Budget carrier announces plans to axe 3,000 jobs

Budget airline Ryanair has announced plans to axe 3,000 jobs due to the grounding of fleets following the coronavirus outbreak.

The low-cost carrier operates 80 routes out of its bases at Manchester Airport (46 routes) and Liverpool John Lennon Airport (34).

Ryanair said will notify its trade unions about its restructuring and job loss programme, which will start from July.

It said most job cuts will impact its pilot and cabin crew staff.

The restructuring programme will also include unpaid leave, pay cuts of up to 20% and the closure of a number of aircraft bases across Europe, until traffic recovers.

Job cuts and pay cuts will also be extended to head office and back office teams.

Group CEO Michael O’Leary, whose pay was cut by 50% for April and May, has now agreed to extend this 50% pay cut for the remainder of the financial year to March 2021.

Ryanair employs 9,095 cabin crew and 5,446 pilots.

Administrative jobs make up 992 of the payroll, while there are 704 in ground operations, 426 in maintenance, and 177 management.

The airline is also reviewing its growth plans, and aircraft orders and is in active negotiations with both Boeing, and subsidiary Laudamotion’s A320 lessors to cut the number of planned aircraft deliveries over the next 24 months, which could reduce the group’s capex commitments, to more accurately reflect a slower and more distorted EU air travel market in a post COVID-19 world.

In a trading update this morning the airline painted a grim picture of the state of the industry for the next two years, and hit out at what it called state ‘doping’ of flag carriers given billions of pounds in state aid.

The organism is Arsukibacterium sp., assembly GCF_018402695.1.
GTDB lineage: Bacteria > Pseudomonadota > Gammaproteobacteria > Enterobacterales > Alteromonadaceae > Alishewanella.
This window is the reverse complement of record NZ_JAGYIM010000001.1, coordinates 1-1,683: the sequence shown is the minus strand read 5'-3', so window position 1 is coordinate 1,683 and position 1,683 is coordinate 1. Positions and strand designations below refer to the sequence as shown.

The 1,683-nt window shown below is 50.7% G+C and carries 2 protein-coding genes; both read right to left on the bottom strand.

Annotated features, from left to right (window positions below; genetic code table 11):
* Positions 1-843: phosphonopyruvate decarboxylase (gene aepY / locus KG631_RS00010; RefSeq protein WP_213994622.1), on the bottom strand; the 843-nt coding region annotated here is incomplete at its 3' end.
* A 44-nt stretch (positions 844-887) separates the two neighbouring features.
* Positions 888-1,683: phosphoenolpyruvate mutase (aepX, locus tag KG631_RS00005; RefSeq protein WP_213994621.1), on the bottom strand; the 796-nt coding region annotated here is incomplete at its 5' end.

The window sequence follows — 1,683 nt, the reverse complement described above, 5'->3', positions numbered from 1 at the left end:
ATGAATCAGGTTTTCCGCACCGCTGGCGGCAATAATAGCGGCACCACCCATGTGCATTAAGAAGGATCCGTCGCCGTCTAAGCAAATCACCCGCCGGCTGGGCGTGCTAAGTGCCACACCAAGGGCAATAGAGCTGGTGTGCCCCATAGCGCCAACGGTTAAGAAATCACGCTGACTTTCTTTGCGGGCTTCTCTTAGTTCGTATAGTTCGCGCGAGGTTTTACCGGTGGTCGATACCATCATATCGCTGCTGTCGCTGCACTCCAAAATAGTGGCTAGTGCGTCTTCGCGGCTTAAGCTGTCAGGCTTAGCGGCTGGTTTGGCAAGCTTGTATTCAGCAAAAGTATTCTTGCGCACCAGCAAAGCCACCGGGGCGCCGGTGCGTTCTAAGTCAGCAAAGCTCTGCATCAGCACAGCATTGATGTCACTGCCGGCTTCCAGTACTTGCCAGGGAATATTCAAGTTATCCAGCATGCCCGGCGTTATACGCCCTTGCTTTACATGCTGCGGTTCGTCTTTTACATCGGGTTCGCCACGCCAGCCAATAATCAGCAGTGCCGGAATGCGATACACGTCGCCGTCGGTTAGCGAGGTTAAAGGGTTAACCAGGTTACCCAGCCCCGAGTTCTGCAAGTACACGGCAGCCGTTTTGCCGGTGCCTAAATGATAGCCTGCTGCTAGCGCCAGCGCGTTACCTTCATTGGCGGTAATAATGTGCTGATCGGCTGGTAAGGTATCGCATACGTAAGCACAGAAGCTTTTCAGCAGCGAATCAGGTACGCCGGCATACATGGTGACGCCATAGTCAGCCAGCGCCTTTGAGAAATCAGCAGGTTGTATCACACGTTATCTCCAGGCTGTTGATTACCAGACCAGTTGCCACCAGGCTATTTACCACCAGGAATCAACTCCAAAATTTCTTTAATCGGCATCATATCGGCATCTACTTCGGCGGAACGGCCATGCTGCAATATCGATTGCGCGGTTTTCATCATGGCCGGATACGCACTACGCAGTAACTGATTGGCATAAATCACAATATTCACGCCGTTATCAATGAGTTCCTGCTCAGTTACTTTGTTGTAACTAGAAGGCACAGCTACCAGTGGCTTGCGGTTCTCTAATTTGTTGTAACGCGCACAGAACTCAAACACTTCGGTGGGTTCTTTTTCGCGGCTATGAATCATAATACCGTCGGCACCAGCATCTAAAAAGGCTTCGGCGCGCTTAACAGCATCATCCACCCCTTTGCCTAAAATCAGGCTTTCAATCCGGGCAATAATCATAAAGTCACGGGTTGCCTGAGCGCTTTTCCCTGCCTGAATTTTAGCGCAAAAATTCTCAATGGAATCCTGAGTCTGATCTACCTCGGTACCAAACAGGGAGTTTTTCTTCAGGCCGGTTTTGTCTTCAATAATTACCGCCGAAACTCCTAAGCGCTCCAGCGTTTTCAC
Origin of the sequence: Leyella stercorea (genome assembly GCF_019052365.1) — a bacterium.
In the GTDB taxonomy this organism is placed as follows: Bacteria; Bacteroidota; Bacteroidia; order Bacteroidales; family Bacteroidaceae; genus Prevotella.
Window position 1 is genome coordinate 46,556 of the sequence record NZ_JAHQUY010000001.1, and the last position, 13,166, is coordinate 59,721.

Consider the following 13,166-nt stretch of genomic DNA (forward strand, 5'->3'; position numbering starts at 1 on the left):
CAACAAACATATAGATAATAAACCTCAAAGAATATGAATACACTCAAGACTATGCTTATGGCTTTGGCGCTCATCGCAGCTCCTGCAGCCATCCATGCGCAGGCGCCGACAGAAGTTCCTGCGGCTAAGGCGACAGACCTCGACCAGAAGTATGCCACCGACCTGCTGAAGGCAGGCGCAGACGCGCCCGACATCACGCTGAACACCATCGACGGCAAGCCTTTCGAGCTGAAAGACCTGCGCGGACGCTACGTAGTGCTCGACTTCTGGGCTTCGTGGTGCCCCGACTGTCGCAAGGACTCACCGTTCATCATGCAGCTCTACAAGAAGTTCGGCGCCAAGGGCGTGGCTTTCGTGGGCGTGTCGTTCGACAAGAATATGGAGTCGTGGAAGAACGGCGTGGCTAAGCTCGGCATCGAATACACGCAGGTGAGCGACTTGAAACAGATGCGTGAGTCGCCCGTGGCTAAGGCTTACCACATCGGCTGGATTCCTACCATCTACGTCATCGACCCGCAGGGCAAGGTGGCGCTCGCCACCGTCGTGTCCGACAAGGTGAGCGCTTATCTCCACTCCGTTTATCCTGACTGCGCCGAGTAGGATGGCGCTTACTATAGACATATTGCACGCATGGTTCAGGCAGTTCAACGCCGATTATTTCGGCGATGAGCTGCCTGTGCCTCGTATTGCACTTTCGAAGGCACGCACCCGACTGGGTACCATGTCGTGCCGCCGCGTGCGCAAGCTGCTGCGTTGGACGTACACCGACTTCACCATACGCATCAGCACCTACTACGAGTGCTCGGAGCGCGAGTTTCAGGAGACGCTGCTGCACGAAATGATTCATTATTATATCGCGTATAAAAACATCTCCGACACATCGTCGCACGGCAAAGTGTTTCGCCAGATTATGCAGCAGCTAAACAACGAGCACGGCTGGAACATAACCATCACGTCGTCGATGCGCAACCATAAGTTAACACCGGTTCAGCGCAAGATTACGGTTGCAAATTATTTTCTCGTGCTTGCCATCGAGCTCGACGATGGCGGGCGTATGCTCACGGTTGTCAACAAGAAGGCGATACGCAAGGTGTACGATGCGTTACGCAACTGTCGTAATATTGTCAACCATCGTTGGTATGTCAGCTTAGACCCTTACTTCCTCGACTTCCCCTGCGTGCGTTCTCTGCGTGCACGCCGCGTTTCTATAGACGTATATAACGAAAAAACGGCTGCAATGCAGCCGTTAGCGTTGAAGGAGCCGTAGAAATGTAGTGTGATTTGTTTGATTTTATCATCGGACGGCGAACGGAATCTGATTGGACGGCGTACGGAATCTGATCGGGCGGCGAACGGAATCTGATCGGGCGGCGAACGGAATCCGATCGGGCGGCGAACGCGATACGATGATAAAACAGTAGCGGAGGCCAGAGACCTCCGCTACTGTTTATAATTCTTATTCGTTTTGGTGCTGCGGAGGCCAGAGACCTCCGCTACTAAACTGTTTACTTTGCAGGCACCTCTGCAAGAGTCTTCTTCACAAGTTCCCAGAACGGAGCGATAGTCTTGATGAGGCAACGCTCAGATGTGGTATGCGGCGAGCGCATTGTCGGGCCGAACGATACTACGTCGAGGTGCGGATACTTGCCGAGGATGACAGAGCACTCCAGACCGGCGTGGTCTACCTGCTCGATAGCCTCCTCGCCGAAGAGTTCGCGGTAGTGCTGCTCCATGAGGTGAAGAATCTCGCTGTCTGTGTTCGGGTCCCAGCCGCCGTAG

Ryanair expects to operate less than one per cent of its scheduled flying programme in April, May and June.

First quarter traffic of less than 150,000 passengers will be 99.5% behind the first quarter budget of 42.4m passengers.

While some return to flight services is expected in the second (July-Sept) quarter, Ryanair expects to carry no more than 50% of its original traffic target of 44.6m in quarter two.

For the full year ended March 2021, Ryanair now expects to carry less than 100m passengers, more than 35% below its original 154m target.

Today’s statement said: “When Ryanair returns to meaningful flying from July, the competitive landscape in Europe will be distorted by unprecedented volumes of state aid from some EU Governments to their ‘national’ airlines.

“Currently this amounts to over €30bn – in addition to payroll supports – mainly to the Lufthansa Group, Air France-KLM, Alitalia, SAS, and Norwegian.

“All this state aid is in breach of EU rules, and will distort Europe’s level playing field in airline competition for many years.

“Lufthansa, Air France-KLM and Alitalia can now fund many years of below cost selling, whereas Ryanair and other well run airlines will not request (and would not receive) such state aid.

“Ryanair will challenge these unlawful state aid bailouts in the EU Courts to protect fair competition in Europe’s aviation market, which has done so much to lower fares for consumers over the last 20 years.”

The group said it expects to report a net loss of more than €100m in the first quarter, with further losses in quarter two, its peak Summer period, due to the substantial decline in traffic arising from COVID-19 fleet groundings.

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